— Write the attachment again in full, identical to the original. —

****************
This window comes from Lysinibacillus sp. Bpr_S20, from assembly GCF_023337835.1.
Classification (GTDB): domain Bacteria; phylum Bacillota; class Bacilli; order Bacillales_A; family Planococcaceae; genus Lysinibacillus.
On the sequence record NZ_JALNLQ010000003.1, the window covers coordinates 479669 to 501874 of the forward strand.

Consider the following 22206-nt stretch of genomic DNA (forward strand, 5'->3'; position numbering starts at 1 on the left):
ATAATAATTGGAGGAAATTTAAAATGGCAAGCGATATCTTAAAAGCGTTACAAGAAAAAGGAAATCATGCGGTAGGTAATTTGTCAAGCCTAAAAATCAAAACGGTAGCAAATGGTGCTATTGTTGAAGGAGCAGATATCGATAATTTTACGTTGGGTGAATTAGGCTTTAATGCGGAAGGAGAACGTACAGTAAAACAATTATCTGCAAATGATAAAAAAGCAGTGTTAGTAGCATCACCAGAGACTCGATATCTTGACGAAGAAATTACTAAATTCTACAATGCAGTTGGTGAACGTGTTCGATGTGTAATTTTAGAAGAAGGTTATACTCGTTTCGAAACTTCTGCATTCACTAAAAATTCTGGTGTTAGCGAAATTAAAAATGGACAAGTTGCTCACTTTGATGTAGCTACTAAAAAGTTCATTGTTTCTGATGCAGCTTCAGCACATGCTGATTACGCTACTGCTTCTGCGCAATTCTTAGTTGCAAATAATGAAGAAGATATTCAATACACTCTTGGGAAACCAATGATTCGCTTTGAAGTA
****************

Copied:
This window comes from Lysinibacillus sp. Bpr_S20, from assembly GCF_023337835.1.
Classification (GTDB): domain Bacteria; phylum Bacillota; class Bacilli; order Bacillales_A; family Planococcaceae; genus Lysinibacillus.
On the sequence record NZ_JALNLQ010000003.1, the window covers coordinates 479669 to 501874 of the forward strand.

Consider the following 22206-nt stretch of genomic DNA (forward strand, 5'->3'; position numbering starts at 1 on the left):
ATAATAATTGGAGGAAATTTAAAATGGCAAGCGATATCTTAAAAGCGTTACAAGAAAAAGGAAATCATGCGGTAGGTAATTTGTCAAGCCTAAAAATCAAAACGGTAGCAAATGGTGCTATTGTTGAAGGAGCAGATATCGATAATTTTACGTTGGGTGAATTAGGCTTTAATGCGGAAGGAGAACGTACAGTAAAACAATTATCTGCAAATGATAAAAAAGCAGTGTTAGTAGCATCACCAGAGACTCGATATCTTGACGAAGAAATTACTAAATTCTACAATGCAGTTGGTGAACGTGTTCGATGTGTAATTTTAGAAGAAGGTTATACTCGTTTCGAAACTTCTGCATTCACTAAAAATTCTGGTGTTAGCGAAATTAAAAATGGACAAGTTGCTCACTTTGATGTAGCTACTAAAAAGTTCATTGTTTCTGATGCAGCTTCAGCACATGCTGATTACGCTACTGCTTCTGCGCAATTCTTAGTTGCAAATAATGAAGAAGATATTCAATACACTCTTGGGAAACCAATGATTCGCTTTGAAGTA